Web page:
Humanists UK today announced that writer, lecturer, and broadcaster Kenan Malik will deliver the prestigious annual Holyoake Lecture on 16 November, in Manchester. Early bird tickets are available to purchase now.
Kenan Malik is a writer, lecturer, broadcaster and Observer columnist. A former Moral Maze panellist, he has presented BBC Radio 3’s Nightwaves and Radio 4’s Analysis. His previous books include The Quest for a Moral Compass, and From Fatwa to Jihad, which was shortlisted for the Orwell Prize.
Very different questions have all emerged from today’s heated debates around race, identity and culture. The ‘culture wars’ have generated ferocious argument, but little clarity. In this lecture, based on the themes of his upcoming book, Not So Black and White, Kenan Malik seeks that clarity by taking the long view, explaining the real origins of ‘race’ in Western thought, and tracing its path from those beginnings to today’s fractious world. In doing so, in this lecture Kenan will seek to upend many accepted views about ‘race’, identity, whiteness, and privilege.
The Holyoake Lecture is named after George Holyoake, who co-founded the Cooperative Movement and coined the word ‘secularism’. The lecture, returning to Manchester for the first time since 2019, examines an aspect of politics or contemporary social or political issue, especially as it relates to secularist and humanist issues, including liberalism, democracy, social justice, feminism, anti-racism, LGBT rights, and equality.
In recent years, the Holyoake Lecture has developed a reputation for attracting a diverse array of speakers from across the political spectrum. In 2018, Humanist of the Year Award Winner Joan Bakewell provided a fascinating account of 20th century social activism, rooted in the humanist perspective on life and ethics. Douglas Murray delivered the lecture in 2017, following on from Owen Jones in 2016, both speaking on moving ‘towards a humanist politics’. In 2013, Humanists UK Vice President Professor Jim Al-Khalili spoke on ‘The Forgotten Legacy of Arabic Science’, while Professor Kate Pickett spoke in 2012 on the measurable human impact of inequality in a society. In 2019’s lecture, ITV journalist and broadcaster Robert Peston considered the ‘broad church’ nature of UK political parties, and explored the corrosive effects of the language of ‘betrayal’ and threats to our democratic norms.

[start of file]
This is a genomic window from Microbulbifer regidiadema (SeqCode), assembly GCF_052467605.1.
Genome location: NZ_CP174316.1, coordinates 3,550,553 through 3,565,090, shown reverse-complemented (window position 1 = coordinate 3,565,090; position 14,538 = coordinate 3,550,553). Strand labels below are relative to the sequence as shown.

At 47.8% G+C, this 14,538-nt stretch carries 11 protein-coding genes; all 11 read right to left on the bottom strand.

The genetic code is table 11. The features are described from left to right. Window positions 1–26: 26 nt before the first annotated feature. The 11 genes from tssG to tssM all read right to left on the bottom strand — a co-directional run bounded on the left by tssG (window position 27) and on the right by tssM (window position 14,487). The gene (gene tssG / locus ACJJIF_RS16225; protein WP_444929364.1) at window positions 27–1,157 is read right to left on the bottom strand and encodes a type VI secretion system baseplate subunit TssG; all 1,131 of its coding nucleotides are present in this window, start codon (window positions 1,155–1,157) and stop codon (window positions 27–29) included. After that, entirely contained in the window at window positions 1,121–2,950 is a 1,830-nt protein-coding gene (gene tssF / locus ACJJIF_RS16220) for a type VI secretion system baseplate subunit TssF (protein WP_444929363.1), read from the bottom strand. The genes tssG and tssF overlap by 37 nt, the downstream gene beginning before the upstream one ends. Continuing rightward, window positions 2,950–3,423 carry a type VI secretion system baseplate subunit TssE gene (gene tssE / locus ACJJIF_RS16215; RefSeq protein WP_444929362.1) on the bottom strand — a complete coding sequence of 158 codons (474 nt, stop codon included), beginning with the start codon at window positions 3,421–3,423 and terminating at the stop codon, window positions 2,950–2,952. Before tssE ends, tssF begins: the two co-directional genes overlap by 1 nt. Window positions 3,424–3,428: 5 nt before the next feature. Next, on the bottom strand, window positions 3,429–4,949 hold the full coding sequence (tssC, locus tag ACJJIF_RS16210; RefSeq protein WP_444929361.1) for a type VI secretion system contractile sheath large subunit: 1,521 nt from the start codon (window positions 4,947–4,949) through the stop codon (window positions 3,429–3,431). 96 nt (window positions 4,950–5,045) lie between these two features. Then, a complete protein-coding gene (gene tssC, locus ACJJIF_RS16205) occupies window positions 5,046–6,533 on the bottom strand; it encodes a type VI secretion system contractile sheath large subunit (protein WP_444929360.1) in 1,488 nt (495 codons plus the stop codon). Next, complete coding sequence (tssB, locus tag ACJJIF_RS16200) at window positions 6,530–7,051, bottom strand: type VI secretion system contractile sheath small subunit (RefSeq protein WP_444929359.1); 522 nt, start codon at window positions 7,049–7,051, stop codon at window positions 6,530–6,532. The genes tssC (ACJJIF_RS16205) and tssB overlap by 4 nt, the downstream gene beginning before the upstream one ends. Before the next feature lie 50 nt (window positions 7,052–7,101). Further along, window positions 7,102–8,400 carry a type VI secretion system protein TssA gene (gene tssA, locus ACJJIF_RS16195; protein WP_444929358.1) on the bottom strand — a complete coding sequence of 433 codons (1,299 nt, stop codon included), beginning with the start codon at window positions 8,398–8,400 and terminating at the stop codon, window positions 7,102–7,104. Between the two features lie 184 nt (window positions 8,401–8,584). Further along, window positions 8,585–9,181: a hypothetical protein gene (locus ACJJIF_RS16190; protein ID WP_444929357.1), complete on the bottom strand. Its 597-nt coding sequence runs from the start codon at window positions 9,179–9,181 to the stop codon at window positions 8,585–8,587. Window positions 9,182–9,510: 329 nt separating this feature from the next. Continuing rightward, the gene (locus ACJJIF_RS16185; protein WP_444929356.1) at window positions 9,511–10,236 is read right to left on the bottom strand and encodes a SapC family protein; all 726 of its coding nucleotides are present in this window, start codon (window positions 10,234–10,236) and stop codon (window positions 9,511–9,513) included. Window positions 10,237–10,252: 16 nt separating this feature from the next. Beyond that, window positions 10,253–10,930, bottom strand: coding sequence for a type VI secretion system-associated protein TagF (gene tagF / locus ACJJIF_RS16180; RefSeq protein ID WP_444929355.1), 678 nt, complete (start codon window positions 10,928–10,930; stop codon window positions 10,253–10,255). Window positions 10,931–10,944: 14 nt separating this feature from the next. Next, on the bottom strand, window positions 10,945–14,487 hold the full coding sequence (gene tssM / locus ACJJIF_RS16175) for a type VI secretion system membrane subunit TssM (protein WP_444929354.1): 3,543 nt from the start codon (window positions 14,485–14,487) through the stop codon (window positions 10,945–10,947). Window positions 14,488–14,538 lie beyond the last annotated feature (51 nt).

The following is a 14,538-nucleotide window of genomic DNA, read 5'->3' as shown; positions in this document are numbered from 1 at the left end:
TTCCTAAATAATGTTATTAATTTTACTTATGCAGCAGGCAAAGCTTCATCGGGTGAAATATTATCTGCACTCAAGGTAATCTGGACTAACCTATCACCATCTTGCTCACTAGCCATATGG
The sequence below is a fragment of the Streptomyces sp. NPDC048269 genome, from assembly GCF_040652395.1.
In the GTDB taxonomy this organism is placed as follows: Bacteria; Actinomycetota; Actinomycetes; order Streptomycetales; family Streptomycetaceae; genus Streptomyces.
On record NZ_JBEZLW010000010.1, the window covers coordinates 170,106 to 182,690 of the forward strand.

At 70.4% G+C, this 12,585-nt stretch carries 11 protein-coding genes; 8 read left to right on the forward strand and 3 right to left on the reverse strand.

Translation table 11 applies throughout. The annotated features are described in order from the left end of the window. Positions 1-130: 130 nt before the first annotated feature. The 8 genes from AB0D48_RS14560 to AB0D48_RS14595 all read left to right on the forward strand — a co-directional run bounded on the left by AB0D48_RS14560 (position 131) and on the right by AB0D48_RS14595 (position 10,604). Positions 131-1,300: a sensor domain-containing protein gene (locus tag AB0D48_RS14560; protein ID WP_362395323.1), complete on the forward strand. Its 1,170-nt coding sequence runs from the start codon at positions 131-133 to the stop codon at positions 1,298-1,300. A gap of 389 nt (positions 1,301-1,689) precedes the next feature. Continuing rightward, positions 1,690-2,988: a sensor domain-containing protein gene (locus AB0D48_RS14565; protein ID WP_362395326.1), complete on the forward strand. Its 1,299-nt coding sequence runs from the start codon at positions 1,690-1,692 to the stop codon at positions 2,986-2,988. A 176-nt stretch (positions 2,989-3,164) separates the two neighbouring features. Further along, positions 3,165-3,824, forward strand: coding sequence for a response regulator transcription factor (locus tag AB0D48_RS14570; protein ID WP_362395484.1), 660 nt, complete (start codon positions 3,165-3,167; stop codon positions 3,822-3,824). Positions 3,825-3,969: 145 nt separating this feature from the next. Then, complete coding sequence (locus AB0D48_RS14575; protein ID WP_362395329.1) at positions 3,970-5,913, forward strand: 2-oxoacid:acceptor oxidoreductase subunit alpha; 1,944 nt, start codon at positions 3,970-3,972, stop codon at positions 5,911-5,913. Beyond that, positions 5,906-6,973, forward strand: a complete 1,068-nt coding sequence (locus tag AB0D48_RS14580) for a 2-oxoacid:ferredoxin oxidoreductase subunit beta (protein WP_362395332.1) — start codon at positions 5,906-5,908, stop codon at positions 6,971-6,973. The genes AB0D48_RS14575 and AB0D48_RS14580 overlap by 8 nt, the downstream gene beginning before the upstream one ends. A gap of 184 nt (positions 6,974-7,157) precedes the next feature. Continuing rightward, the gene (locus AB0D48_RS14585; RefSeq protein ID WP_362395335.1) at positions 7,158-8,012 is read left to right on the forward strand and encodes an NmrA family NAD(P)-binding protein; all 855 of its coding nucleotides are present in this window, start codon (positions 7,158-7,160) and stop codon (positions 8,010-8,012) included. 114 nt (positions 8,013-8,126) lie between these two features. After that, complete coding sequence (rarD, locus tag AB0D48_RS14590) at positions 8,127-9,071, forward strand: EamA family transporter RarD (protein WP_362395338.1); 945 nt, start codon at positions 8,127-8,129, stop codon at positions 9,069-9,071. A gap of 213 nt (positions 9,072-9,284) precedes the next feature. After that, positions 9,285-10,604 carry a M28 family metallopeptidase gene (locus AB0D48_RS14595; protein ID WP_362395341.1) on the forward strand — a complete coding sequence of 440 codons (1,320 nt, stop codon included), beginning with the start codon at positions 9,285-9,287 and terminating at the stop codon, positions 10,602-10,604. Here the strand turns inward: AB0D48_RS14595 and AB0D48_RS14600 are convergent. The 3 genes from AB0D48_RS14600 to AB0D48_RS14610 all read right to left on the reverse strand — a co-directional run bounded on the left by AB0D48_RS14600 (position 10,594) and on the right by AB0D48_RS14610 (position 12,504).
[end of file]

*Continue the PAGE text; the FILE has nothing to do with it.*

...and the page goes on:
Announcing the lecture, Humanists UK Chief Executive Andrew Copson said:
‘The Holyoake Lecture has always been a unique lecture in our annual lecture series, exploring some of the most challenging – and sometimes controversial – debates of our times. Kenan Malik has made a name for himself as one of the UK’s most thoughtful writers and speakers, including with his writings on ‘race’, and we look forward to another lecture in the Holyoake Lecture’s great tradition offering a unique perspective on the changing world around us.’
For further comment or information, media should contact Humanists UK Director of Public Affairs and Policy Richy Thompson at firstname.lastname@example.org or phone 020 7324 3072 or 07534 248 596.
Humanists UK is the national charity working on behalf of non-religious people. Powered by 100,000 members and supporters, we advance free thinking and promote humanism to create a tolerant society where rational thinking and kindness prevail. We provide ceremonies, pastoral care, education, and support services benefitting over a million people every year and our campaigns advance humanist thinking on ethical issues, human rights, and equal treatment for all.